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Genetics or Hardwork? 

Many people will know my opinion on this one, hard work gets results, fact.

Genetics is a word thrown around by the many, to describe the few, as an excuse.

“He’s just genetically fast”

“She’s just genetically skinny”

No.

Let’s break this one down and have a proper look.


Yes, genetically Usain Bolt has the ability to run fast. Genetically Stephen Hawking was born with the capability of being clever.

And genetics play a big role in sport as they affect muscle size and muscle fiber composition which in turn affect strength & speed. They also affect your base anaerobic threshold (AT), and lung capacity.

One major limitation for endurance athletes is the heart’s ability to deliver enough oxygen to the muscles. Genetics play a large role in this ability.

But that doesn’t mean we were born that way.


I agree that some people are more up against it, some people struggle much more to achieve their goals.

Be it academically, physiologically or something else, there will always be people that pick it up faster. But 95% of the time, success is down to grit and determination.

Hard work beats talent if talent doesn’t work hard.

Now I know some of you will be getting defensive, and you’ll be looking at me wondering what I know. And yes, understandably so as some things come quite naturally to me. However I’m born into a family line of diabetes, heart conditions and dietary problems. I only have to look at a chocolate bar to put weight on.

I know, you got me, I eat a lot of chocolate. But there’s a reason when my ankle was bad and I couldn’t train I put on 7kg in 4 weeks. I wasn’t eating thaaat badly.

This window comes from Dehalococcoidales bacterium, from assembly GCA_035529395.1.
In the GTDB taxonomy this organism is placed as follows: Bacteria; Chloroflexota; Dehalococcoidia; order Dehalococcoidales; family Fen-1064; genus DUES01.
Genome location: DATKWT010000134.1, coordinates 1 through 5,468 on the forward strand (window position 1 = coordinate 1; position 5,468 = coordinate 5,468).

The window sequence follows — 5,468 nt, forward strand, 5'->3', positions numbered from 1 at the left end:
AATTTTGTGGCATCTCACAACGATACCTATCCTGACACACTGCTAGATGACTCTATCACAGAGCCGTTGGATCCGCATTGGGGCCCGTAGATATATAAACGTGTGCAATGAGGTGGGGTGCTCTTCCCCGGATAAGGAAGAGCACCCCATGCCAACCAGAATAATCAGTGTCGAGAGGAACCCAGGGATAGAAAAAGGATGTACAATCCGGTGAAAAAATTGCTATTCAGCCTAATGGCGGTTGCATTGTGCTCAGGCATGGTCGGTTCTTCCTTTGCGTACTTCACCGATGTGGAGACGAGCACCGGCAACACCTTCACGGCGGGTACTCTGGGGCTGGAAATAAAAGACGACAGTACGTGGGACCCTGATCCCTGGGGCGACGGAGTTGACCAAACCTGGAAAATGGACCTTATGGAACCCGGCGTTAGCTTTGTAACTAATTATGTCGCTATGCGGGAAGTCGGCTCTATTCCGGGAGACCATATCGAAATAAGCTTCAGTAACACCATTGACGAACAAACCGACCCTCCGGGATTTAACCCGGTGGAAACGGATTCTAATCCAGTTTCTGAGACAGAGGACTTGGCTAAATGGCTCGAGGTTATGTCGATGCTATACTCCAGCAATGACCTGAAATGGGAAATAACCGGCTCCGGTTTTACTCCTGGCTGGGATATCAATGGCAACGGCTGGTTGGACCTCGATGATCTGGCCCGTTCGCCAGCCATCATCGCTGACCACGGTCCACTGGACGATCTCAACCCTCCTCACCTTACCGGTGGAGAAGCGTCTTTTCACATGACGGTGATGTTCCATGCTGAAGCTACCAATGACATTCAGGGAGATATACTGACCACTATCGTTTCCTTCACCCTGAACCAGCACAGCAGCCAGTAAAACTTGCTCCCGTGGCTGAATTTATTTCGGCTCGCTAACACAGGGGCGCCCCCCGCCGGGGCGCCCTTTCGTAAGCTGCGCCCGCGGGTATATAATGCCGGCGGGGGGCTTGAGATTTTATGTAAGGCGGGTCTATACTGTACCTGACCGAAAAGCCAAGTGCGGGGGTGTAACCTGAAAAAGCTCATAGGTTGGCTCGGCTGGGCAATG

The fact is, genetically everyone will be up against it in one way or another. It’s a well known fact that in Asia the average height is smaller, in Africa the best distance runners have slightly different ankle biomechanics, and an alternate bone density affecting their swimming.

But I’ve seen a man born with no legs run a marathon.

I’ve seen a 175cm Japanese basketballer in the NBA.

I’ve seen Galen Rupp win a bronze in both the 10,000m and the marathon in the space of a week.

Ok maybe he had a bit of questionable “help”.

But what about the 250kg people that drop their weight to 100kg, they’d have told you genetically they’re fat. But with hard work, they can change that.

I’m not going to argue that 10% of success is genetic, it can be that extra edge, the icing on the cake.

But the other 90% is flat out, hard work.

And there’s no audience for it.

So hang the excuses in the wardrobe. Pull up your socks. And get cracking.

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A Tough Few Weeks

2016.

It’s been a strange one that’s for sure. A real roller coaster.

A bumpy start with 2 months out of training, then trying to balance finishing an architecture with starting training again.

A perfect end to my degree followed by a strong block or racing polished off with a fairytale silver medal at European championships.

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Throwing the canyon into the mix saw 2nd, 2nd, 1st, 2nd, 1st, 3rd… A real burst of speed I didn’t know my legs had. But it can’t last forever.

4 weeks ago saw me take on my first 12 hour time trial.

Yes, you read it right. 12 hours. On a bike.

It’d be my first ever 12 hour to go with my first 50 mile & 100 mile, both completed this year. This would give me a ‘best all rounder’ score. They basically take your average speed from these three races and compare it to everyone else’s. Cheshire doesn’t have any particularly fast courses, but it would be a start.